Black Jack’s Mexican Goose Chase

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The last straw had been Wilson’s grudging recognition of Carranza’s government that October. By 1916 Pancho was financially squeezed, down to a few thousand ragged die-hards, terrorizing the north of Mexico, merciless in his treatment of while men—the victim, in short, of official U.S. policy.

At the time General Villa was thirty-eight years old, an inch or two under six feet, slightly obese, with a handlebar mustache and narrow, murderous eyes. His real name was Doroteo Arango, which at an early age he had changed to Francisco Villa (the “Pancho” came later), the name of a celebrated outlaw of former days. From birth he and his family were impoverished mestizo serfs who planted cotton at Hacienda Rio Grande under the godlike supervision of Don Arturo López Negrete and his degenerate son, Leonardo. Pancho was in and out of jail for years on minor offenses until Leonardo deflowered his sister, Mariana. An artist with la pistola , Villa killed him in a stately duel of the usual western type, fled, and joined up with various bandit gangs which infested northern Mexico. Though semiliterate, he gradually rose to high command among the anti-Huerta revolutionaries.

His appetite for women ran in odd directions; he was known to violate fourteen-year-old Mexican girls and respectable middle-aged women, sometimes American. At the same time he was devotedly married to a placid woman (she had to be placid) named María Luz Corral. He was at the mercy of children, whom he loved and for whom he would do anything. Mad for money wherewith to acquire women and power, he spent it uncaringly in any amount.

His political views were vaguely left-wing. Mainly they ran along the lines of redistributing the swollen estates. The masses loved him and considered him a kind of Robin Hood. A nurse in El Paso described him as a “nice-looking, fair-skinned and blue-eyed man … he plundered and robbed the wealthy, but he was a humanitarian and distributed the loot to the poor. People would line up in long queues and he would give them money and food.” He combined courage with cruelty. Once when being interviewed by a newspaperman, he was bothered by the shouting of a drunken soldier. Villa walked to the window, killed the man with a shot, and then resumed his talk.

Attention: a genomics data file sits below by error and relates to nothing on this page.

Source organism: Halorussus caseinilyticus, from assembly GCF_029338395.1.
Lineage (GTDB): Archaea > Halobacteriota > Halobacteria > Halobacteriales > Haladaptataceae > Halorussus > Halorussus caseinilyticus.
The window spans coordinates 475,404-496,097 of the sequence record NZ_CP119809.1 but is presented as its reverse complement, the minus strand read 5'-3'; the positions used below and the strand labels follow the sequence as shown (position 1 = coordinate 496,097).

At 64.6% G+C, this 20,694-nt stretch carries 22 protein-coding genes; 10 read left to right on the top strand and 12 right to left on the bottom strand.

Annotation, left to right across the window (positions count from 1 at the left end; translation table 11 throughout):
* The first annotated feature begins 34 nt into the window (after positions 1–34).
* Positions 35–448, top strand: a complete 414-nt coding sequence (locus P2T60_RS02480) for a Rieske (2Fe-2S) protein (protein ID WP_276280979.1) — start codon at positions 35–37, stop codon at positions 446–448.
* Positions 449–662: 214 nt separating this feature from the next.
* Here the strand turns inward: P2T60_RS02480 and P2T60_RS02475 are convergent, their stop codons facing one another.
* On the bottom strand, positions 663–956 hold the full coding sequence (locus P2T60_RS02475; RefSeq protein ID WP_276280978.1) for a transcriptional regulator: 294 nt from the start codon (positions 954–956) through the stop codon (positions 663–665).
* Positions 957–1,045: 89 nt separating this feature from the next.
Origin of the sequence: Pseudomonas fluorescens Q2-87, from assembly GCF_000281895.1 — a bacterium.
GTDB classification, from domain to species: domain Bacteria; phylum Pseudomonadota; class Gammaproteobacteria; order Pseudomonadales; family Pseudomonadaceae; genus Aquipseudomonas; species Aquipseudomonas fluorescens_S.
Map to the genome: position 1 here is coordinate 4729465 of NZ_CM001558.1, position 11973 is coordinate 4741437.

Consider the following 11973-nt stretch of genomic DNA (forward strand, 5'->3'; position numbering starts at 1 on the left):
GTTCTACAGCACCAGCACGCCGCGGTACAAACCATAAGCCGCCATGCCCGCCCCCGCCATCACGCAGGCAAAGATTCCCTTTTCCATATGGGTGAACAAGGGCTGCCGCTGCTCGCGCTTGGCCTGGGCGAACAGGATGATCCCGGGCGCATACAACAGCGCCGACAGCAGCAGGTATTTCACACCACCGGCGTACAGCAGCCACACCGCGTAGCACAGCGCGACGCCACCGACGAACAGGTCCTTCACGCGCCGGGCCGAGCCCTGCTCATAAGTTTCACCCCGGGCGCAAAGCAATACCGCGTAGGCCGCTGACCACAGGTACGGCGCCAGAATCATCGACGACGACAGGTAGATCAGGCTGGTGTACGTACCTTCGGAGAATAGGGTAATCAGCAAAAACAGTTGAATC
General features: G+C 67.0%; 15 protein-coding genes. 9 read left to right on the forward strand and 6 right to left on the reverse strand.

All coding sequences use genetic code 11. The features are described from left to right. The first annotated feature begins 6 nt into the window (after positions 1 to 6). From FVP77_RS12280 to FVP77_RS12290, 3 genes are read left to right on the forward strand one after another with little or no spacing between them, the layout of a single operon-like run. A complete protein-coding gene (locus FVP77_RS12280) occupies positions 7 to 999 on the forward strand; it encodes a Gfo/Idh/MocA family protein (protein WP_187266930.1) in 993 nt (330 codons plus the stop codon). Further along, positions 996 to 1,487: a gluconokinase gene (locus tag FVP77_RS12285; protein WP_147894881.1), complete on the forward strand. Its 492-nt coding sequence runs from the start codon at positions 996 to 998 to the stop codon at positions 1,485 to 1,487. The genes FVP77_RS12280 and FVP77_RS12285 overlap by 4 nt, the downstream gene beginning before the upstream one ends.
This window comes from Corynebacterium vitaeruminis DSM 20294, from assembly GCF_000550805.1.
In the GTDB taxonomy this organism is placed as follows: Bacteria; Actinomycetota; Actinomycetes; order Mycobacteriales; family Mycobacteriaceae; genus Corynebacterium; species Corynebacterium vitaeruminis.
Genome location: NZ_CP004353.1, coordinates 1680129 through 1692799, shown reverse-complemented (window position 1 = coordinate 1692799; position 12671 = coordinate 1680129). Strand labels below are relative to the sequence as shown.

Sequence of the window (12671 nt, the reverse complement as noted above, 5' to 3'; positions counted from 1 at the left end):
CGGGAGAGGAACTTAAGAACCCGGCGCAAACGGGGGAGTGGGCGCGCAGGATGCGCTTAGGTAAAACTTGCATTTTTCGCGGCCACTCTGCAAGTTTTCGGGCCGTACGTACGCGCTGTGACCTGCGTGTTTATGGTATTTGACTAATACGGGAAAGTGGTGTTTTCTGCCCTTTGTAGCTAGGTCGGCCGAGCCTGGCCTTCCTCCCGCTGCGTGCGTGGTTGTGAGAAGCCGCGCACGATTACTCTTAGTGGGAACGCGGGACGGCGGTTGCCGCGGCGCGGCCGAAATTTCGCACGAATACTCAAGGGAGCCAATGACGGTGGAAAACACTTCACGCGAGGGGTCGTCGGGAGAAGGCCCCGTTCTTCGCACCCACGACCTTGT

Carranza he hated, not only because the First Chief was a conservative by Villa’s rough standards but because he was a pompous civilian who had achieved power without fighting Huerta. Concerning their first meeting, Villa later said,

I embraced him energetically, but with the first few words we spoke my blood turned to ice. I saw that I could not open my heart to him.… He never looked me in the eye and during our entire conversation emphasized our differences in origin … lectured me on things like decrees and laws which I could not understand … There was nothing in common between that man and me …

Sartorially Pancho was no prize. During the early years of the revolution he had been resplendent in a general’s gold-braided uniform, but after years of fighting he had tired of appearances. Usually he affected a brown turtle-neck sweater under a sweat-stained sombrero. Sometimes he wore an unpressed suit, a vest, and a shirt minus a tie.

Frequently he lived in El Paso in a hideout at Second and El Paso streets, visited the Juárez race track with such notables as General Scott, Colonel Matt Winn of Kentucky Derby fame, Tom Mix (later to be an actor), various gringo aerial pilots such as Mickey McGuire and Wild Bill Heath, Captain Sam Dreben (“the Fighting Jew”), and Colonel Giuseppe Garibaldi of the Italian liberator’s family. He was never without a bodyguard. He embraced no religion. Most officers caught by his men were killed. Once when overrunning Juárez, he personally supervised the execution of seventy-five Federalists. Another atrocity was described by a doctor in La Colorada:

Presently there appeared a group of men accompanied by soldiers on the opposite side of the arroyo … Villa arose and … spoke a few words, which I did not hear, to the soldiers, and the men were immediately lined up against the wall. Villa then personally shot and killed these eight men with his shooting iron, turned to us and said, “This is what happens to enemies of Pancho Villa. People are your friends or your enemies. There can be no neutrals …”

He walked in a slouch. On horseback he was grace personified. He spoke little. Usually he was expressionless, except for an occasional grin which became a sinister trademark in U.S. cartoons. He loved dancing; at one wedding he danced for thirty-six hours. “He is the most natural human being I ever saw, natural in the sense of being nearest to a wild animal,” wrote an observer; another said that “he was as unmoral as a wolf.” A journalist described his eyes as “never still and full of energy and brutality … intelligent as hell and as merciless.”

This was Francisco “Pancho” Villa—social revolutionary, rapist, commander of cavalry, megalomaniac—the unbalanced and almost brilliant idol of northern Mexico. It was Pershing’s job to get him dead or alive.